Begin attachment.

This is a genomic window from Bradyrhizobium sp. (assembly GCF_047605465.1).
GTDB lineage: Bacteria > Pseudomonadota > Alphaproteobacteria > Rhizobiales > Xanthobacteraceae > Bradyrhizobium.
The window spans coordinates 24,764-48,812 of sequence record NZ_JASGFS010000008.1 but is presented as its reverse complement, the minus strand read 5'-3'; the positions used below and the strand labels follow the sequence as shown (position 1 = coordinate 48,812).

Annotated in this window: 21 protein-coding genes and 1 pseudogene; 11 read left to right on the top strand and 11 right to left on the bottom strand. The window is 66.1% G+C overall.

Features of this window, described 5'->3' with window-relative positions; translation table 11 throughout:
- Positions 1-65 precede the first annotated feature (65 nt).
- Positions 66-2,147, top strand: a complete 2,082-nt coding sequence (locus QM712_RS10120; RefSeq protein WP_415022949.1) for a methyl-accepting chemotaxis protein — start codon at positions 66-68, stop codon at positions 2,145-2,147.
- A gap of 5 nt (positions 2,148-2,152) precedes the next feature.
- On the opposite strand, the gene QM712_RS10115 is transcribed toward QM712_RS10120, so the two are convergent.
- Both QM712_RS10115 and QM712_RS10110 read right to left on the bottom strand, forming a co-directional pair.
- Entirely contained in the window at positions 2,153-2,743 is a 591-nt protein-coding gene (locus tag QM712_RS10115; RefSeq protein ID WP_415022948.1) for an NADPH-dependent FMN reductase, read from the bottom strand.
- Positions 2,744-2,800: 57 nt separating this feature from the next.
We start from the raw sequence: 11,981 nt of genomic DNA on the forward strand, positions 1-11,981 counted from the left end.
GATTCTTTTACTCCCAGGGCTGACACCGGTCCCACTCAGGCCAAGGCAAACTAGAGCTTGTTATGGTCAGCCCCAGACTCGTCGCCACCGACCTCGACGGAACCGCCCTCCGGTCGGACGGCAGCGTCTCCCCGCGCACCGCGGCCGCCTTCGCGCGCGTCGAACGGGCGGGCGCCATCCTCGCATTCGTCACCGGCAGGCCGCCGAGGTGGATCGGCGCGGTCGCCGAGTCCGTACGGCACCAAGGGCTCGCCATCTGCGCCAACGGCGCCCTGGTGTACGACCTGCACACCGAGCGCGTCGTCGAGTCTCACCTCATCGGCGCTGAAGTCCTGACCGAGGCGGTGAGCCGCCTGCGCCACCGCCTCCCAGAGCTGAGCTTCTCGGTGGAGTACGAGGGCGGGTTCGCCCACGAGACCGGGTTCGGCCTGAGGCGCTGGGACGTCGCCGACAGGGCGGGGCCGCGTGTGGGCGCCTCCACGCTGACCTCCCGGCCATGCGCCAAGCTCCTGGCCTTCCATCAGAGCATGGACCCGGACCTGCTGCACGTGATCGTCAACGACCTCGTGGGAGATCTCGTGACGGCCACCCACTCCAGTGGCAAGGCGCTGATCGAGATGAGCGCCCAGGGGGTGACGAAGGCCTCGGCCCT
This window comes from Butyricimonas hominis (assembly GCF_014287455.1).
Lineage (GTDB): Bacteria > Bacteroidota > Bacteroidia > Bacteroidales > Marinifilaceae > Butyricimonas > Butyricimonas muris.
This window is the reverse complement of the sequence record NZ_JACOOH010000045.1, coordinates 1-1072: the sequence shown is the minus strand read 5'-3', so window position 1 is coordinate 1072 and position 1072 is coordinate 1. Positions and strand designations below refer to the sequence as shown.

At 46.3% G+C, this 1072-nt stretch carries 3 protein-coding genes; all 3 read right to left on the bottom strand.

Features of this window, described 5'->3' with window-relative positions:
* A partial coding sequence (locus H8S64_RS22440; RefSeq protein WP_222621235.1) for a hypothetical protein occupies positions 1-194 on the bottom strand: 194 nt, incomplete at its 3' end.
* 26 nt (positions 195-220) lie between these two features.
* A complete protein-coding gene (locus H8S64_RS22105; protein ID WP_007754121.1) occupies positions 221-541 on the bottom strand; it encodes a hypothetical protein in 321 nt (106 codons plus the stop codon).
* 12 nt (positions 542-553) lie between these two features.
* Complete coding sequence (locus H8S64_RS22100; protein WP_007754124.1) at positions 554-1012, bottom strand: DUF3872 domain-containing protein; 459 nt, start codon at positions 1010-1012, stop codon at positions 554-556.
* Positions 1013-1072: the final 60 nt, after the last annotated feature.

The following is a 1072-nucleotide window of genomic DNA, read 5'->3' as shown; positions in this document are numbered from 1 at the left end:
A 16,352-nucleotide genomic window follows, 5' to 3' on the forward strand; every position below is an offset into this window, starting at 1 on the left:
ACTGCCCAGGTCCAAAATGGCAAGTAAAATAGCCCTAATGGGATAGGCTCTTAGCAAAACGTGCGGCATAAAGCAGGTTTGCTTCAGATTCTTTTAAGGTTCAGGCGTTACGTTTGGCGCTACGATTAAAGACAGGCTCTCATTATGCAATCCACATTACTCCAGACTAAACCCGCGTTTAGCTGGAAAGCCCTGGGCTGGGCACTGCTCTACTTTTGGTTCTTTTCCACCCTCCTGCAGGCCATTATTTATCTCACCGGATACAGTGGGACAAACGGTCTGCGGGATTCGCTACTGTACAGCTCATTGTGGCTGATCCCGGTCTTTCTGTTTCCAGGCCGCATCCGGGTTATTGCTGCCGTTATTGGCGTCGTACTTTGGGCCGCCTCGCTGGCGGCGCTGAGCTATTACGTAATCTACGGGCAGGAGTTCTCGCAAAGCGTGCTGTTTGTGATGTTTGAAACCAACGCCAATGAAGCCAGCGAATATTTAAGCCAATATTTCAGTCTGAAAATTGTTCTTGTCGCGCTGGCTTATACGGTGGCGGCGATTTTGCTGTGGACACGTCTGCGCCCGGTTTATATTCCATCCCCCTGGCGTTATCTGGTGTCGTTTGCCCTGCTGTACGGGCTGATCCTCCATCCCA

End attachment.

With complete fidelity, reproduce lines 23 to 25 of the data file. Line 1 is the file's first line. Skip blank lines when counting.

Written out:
* 12 nt (positions 542-553) lie between these two features.
* Complete coding sequence (locus H8S64_RS22100; protein WP_007754124.1) at positions 554-1012, bottom strand: DUF3872 domain-containing protein; 459 nt, start codon at positions 1010-1012, stop codon at positions 554-556.
* Positions 1013-1072: the final 60 nt, after the last annotated feature.